. Times (London), 27 Dec. 1951
. Times (London), 28 Dec. 1951
. New York Times, 2 Jan. 1952
. Mitchell, p. 89; New York Times, 12 Jan. 1952
. For a British assessment of Army loyalties see FO371/90145, no. 388, 27 Oct. 1951, [Situation in the Canal Zone], inward telegram no. 539 from Commanders-in-Chief Middle East to Chief of Staff, in
Egypt and the Defence of the Middle East, Part II, pp. 241-242; for two different versions of the role of the Free Officers see Anwar el-Sadat,
In Search of Identity: An Autobiography, Harper & Row, New York, 1977, p. 103 and Mohammed Naguib,
Egypt’s Destiny, Doubleday, New York, 1955, p. 86
. British Middle East Office, Political Division, GHQ MELF 17, to Africa Department, Foreign Office, 2 January 1952 (reproduced at http://www.britains-smallwars.com/Canal/Incident.html)
. Michael T. Thornhill, Road to Suez: The Battle of the Canal Zone, Stroud, Sutton, 2006, pp. 47-48
. Thornhill, pp. 50-51
. CAB 129/48, C(51)40, 6 Dec. 1951, “Egypt,” Cabinet memorandum by Secretary of State for Foreign Affairs Eden, in Egypt and the Defence of the Middle East, Part II, p. 285
. Times (London), 14 Jan. 1952
. Hansard, 31 Jan. 1952
. Hansard, 31 Jan. 1952; other sources say the Caracol surrendered peacefully
. Hansard, 31 Jan. 1952
. Hansard, 31 Jan. 1952; Life, 11 Feb. 1952; Al Ahram Weekly, 24 Jan. 2002; Thornhill, p. 57
. Thornhill, p. 58
. Despatch 51 from Sir R. Stevenson (Ambassador Cairo) to Mr. Eden (Secretary of State for Foreign Affairs), FO 371/96923, no. 142, 25 Feb. 1952,
Egypt and the Defence of the Middle East, Part II, p, 347
. New York Times, 10 Feb. 1952, 14 Feb. 1952
. Times (London), 8 Feb. 1952, 9 Feb. 1952
. Times (London), 21 March 1952, 22 March 1952, 24 March 1952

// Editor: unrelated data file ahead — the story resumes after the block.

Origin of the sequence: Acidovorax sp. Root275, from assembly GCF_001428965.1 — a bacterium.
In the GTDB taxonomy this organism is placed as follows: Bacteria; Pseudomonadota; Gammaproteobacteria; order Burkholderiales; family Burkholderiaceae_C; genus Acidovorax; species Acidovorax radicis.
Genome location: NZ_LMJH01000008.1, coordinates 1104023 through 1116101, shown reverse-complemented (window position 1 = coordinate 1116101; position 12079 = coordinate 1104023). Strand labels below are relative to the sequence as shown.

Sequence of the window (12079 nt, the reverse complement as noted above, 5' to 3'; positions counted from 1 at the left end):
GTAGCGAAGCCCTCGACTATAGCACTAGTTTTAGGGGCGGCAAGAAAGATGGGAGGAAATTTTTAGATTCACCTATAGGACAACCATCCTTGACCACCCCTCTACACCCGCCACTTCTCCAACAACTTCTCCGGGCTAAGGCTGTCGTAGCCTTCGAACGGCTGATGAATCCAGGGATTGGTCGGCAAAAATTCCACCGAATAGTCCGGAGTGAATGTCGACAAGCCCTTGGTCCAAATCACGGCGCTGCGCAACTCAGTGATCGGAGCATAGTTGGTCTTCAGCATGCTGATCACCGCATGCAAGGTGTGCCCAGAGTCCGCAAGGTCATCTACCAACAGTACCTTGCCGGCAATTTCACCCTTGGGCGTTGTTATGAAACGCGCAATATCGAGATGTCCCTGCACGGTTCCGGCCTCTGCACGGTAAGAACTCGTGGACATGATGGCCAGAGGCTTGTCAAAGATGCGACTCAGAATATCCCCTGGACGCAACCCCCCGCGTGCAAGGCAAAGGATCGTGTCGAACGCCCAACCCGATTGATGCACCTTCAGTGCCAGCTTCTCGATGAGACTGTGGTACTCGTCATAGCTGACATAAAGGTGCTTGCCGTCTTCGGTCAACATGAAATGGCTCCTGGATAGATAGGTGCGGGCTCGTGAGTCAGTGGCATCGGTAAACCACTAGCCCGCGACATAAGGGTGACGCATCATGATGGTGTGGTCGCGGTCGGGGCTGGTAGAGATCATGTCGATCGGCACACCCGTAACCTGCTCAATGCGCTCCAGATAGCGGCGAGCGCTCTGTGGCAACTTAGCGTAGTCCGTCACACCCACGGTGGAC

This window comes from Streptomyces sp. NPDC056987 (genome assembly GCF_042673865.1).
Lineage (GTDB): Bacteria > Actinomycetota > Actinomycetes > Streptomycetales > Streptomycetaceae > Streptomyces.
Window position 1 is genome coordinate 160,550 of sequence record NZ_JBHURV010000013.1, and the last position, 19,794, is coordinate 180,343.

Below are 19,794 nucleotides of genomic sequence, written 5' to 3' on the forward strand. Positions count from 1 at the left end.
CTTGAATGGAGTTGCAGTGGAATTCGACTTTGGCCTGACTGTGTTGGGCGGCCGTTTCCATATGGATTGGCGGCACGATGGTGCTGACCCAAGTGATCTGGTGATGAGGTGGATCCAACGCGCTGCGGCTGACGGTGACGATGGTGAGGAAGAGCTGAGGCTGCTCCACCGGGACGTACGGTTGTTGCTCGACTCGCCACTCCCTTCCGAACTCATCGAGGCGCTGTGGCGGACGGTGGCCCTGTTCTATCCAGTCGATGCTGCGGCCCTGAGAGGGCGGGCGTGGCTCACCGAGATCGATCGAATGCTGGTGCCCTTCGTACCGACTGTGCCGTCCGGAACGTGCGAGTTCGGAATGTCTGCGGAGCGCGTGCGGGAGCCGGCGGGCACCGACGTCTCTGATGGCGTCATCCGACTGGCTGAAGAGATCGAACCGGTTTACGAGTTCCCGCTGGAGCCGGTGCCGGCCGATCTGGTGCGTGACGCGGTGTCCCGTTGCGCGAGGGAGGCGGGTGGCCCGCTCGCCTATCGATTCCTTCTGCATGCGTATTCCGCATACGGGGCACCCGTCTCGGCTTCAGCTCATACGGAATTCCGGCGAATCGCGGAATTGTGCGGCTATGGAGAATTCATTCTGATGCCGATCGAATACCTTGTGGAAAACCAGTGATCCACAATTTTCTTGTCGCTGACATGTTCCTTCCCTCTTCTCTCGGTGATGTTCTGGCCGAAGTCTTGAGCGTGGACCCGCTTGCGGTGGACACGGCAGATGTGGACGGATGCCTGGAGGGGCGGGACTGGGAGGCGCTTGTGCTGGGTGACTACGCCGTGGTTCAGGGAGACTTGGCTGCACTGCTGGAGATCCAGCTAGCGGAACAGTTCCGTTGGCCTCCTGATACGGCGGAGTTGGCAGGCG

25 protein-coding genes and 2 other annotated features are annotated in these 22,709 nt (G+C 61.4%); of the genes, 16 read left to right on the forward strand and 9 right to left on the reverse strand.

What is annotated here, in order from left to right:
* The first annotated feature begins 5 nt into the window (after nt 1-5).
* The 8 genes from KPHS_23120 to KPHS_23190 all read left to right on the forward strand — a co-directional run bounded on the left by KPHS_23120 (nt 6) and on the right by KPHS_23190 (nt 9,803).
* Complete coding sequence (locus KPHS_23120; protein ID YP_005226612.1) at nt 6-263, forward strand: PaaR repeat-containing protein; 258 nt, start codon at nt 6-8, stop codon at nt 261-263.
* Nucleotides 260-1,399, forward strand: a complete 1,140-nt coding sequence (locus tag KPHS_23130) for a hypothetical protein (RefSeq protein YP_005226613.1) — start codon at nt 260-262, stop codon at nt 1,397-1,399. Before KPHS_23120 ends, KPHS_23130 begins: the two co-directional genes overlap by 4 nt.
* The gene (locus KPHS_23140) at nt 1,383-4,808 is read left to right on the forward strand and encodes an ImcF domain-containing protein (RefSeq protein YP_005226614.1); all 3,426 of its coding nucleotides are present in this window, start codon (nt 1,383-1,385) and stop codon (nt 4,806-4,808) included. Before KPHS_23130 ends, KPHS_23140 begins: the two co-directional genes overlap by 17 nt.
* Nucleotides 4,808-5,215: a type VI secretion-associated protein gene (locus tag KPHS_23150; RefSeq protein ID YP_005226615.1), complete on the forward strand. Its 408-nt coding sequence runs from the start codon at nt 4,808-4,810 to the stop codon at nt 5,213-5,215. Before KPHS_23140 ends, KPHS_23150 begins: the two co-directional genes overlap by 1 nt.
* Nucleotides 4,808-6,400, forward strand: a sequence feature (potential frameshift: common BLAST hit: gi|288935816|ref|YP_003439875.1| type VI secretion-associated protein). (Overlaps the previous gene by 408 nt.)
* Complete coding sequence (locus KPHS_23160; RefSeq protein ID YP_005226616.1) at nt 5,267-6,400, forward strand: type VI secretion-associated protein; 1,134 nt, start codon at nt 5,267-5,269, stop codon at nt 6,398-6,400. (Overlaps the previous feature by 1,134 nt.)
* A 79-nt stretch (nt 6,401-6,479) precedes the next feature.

. Times (London), 1 March 1953
. Times (London), 26 May 1953
. Times (London), 28 May 1953
. Gordon, p. 169
. FO 371/102796, no. 18, 14 Feb. 1953, “Canal Zone,” minutes by R. Allen, Assistant Secretary/Counsellor, head of African Department, Foreign Office,
Egypt and the Defense of the Middle East, Part II, p. 560
. Times (London), 23 May 1953, 13 July 1953, 10 Aug. 1953, 13 Aug. 1953, 1 Sept. 1953
. Gordon, p. 88
. Thomas Kiernan, Yasir Arafat: The Man and the Myth, Abacus/Sphere Books, London, 1975, p. 155
. Glenn B. Infield, Skorzeny: Hitler’s Commando, St. Martin’s, New York, 1981, p. 209
. “Egypt,” Cabinet conclusions on suspension of the defense negotiations, CAB 128/26/1, CC38(53)8, 14 May 1953, in Egypt and the Defence of the Middle East, Part III, 1953-1956, edited by John Kent, Stationery Office, London, 1998, p. 48
. “The Egyptian Situation, report by the JIC, Middle East, to the Commanders-in-Chief Committee, Middle East, 1 June 1953, JIC(ME)(53)40,
Egypt and the Defence of the Middle East, Part III, pp. 55
. Thornhill, p. 183
. Times (London), 20 Jan. 1954, 22 Jan. 1954
. Times (London), 17 March 1954, 20 March 1954
. Times (London), 17 June 1954
. Al Ahram Weekly, 24 Jan. 2002; author’s estimates
Written by Chistoper Weeks. If you have questions or comments on this article,
please contact Chistoper Weeks at: firstname.lastname@example.org.
About the author:
Based in the US, Christopher Weeks has studied and travelled extensively in Egypt, and written articles on contemporary Egyptian military and security issues for a variety of specialist publications. Most recently, he published Egyptian Police Vehicles (lulu.com, 2011).
* Views expressed by contributors are their own and do not necessarily represent those of MilitaryHistoryOnline.com.